Kanzan Shimomura and art of Japan: The flows of Buddhist art, Kano, Rinpa, and the school of Tosa

Kanzan Shimomura and art of Japan: The flows of Buddhist art, Kano, Rinpa, and the school of Tosa

Lee Jay Walker

Modern Tokyo Times

The artist Kanzan Shimomura (1873 to 1930) is a famous son of Wakayama and just like this part of Japan is rich in culture and faith, Kanzan also had a spiritual and cultural dimension to his art. Indeed, he was born into a family known for Noh actors. Therefore, his place of birth, the bloodline of Noh actors in his family, and being taught by exemplary artists in his early life molded him greatly.

In the most pristine art of Kanzan, you can’t feel the revolutionary factors of the Meiji Restoration of 1868. Instead, a link with the past, while adopting new ideas and learning Western realism during his stay in England, leads to a sense of tranquility and continuity. This notably applies to Kanzan’s most famous art because the revolutionary fervor of the Meiji period seems but a distant reality.

Despite Kanzan moving to Tokyo at the age of 8, the rich cultural and religious legacy of Wakayama must have impacted to a certain degree. After all, the prefecture of Wakayama is blessed with famous holy Buddhist and Shinto places of worship along with famous walks and waterfalls. Hence, the Buddhist angle to Koyasan and Negoro-ji – and the amazing walking route of Kumano Kodo remains mysterious even today. Therefore, the spiritual and cultural angle to the art of Kanzan equally feels like the mystery surrounding the above-named places and the fabulous Nachi Waterfall, where people pray at the Hiro-jinja Shrine.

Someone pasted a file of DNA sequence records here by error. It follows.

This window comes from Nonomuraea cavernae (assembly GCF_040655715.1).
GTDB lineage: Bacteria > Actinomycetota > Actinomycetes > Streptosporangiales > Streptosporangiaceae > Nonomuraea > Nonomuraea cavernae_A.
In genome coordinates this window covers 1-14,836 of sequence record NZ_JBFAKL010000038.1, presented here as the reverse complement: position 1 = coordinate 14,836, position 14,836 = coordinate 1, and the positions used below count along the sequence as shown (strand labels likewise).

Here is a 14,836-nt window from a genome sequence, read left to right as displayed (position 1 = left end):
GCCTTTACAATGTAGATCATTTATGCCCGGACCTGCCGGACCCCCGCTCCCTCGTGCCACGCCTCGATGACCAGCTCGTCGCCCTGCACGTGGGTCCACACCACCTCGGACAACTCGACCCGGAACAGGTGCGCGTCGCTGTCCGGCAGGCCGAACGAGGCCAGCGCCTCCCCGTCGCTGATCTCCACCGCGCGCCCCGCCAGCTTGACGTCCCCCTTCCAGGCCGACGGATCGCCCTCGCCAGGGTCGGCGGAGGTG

Kanzan studied under Kano Hogai (1828-1888) and after he passed away he continued his artistic learning under Hashimoto Gaho (1835-1908). Hogai, despite firmly belonging to the artistic world of the school of Kano, equally experimented with new concepts emanating from Western art styles. Therefore, you can feel the strong connection in the early period of Kanzan’s art with Hogai and Gaho in relation to thought patterns.

Gaho, just like Hogai, belongs to the world of Kano and he also fused this rich artistic world with aspects of Western approaches to art. The legacy of Gaho equally applies to artists he taught because his spirit lived on to various degrees within the art and thought patterns of Kanzan, Kawai Gyokudo, and Yokoyama Taikan.

In the early twentieth century, Kanzan stayed in England and just like his mentors the impact of Western art styles impacted on him. Despite this, the art of Kanzan is a fusion of various Japanese forms of art and this notably applies to Buddhist art, Kano, Rinpa, and the school of Tosa. Therefore, the world of emaki – and other areas just mentioned above – continued to pull at the artistic soul of Kanzan during his early artistic life.

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